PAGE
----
Compliance with 21 Code of Federal Regulations (CFR) Part 11 FDA regulations requires that user access to systems must be controlled. When setting up the system, it is important to grant permissions to users based on their job role and the specific workflow. Users should be given access only to those features required for them to complete their job. The best practice is to establish group permissions, based on specific roles, that the system administrator can easily maintain and review.

4. Ensure that all roles are well defined.

To prevent conflicts of interest, clearly define and document the access privileges that your data system users have, including segregation of roles to prevent conflict of interest. Start by defining each group of users and actions each group of users should be able to perform based on their role. Use these definitions to configure system permissions and be ready to show that they are in sync with the documentation.

5. Expect to be asked about aborted runs.

The inspector will be looking to see how the system is used in practice. Short or aborted runs in the system or orphan samples/orphan data may indicate a problem with some analysis, and inspectors want to see how you handle those problems. For example, consider what happens when an incorrect number is typed into a sample weight. Upon seeing this, an inspector will demand thorough documentation of how the issue was handled.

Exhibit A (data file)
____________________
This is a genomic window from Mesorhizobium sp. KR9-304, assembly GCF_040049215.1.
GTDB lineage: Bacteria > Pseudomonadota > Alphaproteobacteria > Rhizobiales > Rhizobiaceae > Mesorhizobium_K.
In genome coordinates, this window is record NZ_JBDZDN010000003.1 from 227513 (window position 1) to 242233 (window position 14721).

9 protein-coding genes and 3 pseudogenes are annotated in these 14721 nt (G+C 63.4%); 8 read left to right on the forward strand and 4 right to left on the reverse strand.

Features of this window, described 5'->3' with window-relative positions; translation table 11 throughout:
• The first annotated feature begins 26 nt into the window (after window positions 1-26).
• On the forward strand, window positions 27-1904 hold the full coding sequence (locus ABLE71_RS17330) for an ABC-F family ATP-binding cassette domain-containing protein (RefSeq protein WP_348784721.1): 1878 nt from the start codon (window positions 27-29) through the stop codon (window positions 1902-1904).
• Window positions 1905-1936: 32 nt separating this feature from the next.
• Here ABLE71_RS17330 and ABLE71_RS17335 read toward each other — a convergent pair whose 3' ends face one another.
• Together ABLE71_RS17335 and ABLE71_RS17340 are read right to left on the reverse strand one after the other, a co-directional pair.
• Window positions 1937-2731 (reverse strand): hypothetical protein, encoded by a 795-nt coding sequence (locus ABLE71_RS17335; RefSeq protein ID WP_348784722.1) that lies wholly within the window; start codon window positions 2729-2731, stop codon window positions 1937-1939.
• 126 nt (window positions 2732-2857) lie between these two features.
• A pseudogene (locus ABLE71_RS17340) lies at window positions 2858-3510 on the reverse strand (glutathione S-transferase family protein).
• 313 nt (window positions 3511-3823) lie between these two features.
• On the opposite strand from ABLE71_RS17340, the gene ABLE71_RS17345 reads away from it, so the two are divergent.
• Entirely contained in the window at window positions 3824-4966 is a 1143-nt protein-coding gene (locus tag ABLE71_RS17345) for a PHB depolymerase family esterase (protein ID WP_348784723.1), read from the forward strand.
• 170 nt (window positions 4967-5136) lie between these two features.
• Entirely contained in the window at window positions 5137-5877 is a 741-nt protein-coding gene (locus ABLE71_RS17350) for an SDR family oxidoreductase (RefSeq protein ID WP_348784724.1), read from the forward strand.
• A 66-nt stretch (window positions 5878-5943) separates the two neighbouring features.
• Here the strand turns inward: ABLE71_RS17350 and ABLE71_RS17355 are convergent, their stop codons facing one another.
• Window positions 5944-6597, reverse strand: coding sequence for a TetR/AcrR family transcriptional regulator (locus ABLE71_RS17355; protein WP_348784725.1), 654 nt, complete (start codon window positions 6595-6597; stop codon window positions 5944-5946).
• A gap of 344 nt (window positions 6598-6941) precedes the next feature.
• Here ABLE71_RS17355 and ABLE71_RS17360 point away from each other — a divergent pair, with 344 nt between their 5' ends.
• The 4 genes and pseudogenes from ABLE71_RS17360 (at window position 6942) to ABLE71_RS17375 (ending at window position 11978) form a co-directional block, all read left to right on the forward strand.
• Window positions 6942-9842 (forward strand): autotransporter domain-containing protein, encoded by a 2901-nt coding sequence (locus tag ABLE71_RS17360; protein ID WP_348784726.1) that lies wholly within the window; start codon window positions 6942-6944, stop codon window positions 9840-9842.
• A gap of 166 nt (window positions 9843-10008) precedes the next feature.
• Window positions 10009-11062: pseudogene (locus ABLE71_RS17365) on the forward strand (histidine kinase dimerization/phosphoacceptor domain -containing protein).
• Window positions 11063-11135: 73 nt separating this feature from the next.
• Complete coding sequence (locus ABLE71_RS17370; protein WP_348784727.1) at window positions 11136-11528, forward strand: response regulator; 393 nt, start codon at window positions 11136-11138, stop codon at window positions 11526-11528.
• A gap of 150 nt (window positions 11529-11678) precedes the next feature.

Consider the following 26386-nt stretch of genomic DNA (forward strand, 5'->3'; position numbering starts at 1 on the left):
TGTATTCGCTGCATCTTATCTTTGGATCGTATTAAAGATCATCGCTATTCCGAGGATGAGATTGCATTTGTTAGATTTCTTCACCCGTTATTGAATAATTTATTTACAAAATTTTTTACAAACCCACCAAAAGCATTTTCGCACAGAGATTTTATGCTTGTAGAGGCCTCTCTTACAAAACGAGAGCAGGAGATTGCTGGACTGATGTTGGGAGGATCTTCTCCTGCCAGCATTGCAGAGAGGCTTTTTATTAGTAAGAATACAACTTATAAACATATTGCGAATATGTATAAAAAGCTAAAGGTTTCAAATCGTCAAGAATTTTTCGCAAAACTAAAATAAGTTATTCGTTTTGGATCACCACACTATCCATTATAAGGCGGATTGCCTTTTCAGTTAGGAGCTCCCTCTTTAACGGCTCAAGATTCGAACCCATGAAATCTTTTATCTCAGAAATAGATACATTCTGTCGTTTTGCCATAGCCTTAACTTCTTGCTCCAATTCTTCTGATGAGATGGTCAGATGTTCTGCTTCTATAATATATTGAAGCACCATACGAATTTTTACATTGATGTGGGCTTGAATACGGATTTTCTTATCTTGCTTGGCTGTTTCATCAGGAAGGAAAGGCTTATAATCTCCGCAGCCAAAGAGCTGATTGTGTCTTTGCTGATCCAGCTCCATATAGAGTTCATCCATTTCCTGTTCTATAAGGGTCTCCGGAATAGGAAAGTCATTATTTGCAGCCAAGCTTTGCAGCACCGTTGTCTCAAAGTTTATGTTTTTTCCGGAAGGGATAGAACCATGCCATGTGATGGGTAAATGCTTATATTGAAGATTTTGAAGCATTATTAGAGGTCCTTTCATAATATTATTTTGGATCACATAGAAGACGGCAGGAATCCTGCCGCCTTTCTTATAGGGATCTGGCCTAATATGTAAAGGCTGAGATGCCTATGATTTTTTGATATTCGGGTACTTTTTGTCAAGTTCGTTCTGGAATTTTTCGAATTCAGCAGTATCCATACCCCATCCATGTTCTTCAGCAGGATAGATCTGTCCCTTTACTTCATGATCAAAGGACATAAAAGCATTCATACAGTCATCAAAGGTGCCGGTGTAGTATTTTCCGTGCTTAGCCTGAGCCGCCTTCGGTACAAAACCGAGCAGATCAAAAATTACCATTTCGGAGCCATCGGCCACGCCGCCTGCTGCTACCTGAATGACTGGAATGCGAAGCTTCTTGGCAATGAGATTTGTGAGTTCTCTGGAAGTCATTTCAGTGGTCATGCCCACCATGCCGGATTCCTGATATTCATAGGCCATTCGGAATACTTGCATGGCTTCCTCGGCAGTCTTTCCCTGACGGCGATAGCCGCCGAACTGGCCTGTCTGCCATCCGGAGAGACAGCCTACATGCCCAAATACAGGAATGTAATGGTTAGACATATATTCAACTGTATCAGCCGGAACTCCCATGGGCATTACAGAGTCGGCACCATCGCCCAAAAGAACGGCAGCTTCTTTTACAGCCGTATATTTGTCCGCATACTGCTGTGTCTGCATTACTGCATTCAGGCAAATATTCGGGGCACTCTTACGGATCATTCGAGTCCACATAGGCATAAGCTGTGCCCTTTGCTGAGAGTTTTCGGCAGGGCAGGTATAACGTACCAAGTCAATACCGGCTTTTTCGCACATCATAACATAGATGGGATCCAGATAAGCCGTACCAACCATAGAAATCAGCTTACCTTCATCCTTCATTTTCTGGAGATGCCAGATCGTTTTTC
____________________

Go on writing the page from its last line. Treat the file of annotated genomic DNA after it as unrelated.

6. Make second-person reviews routine.

The scope of the second person review should cover everything from the sampling to reporting of results. It is important that this is performed correctly and diligently by an experienced analyst. The reviewer should focus on sample preparation records and on manual data entered into the CDS sequence file (e.g., weights, purities, or dilutions, and should ensure that peak integration is correct, especially manual integration.

One last piece of general advice to ensure a smooth inspection process: only answer the question asked, but if you are asked something that has verifying documentation to support the answer, have that documentation ready. This will make the process go much more smoothly and prevent antagonizing the inspector or raising suspicions that you have something to hide.

OpenLab CDS: Features that facilitate regulatory compliance

OpenLab CDS is a chromatography data system that streamlines compliance with data integrity regulatory requirements in multiple ways. For example, it offers:

  • Secure central storage
  • Avoidance of transcription errors through the Custom Calculator tool, which ensures that all the calculations take place within the chromatography system not manually or automatically exported to external spreadsheet applications
  • Audit trail functionality covering the whole system, with technical controls within the audit trail to highlight data changes and deletions to facilitate the review process
  • Functionality within the CDS application to document that audit trail entries have been reviewed

Learn more

For more detailed advice about DI inspections, check out the related content below.

Related Resources: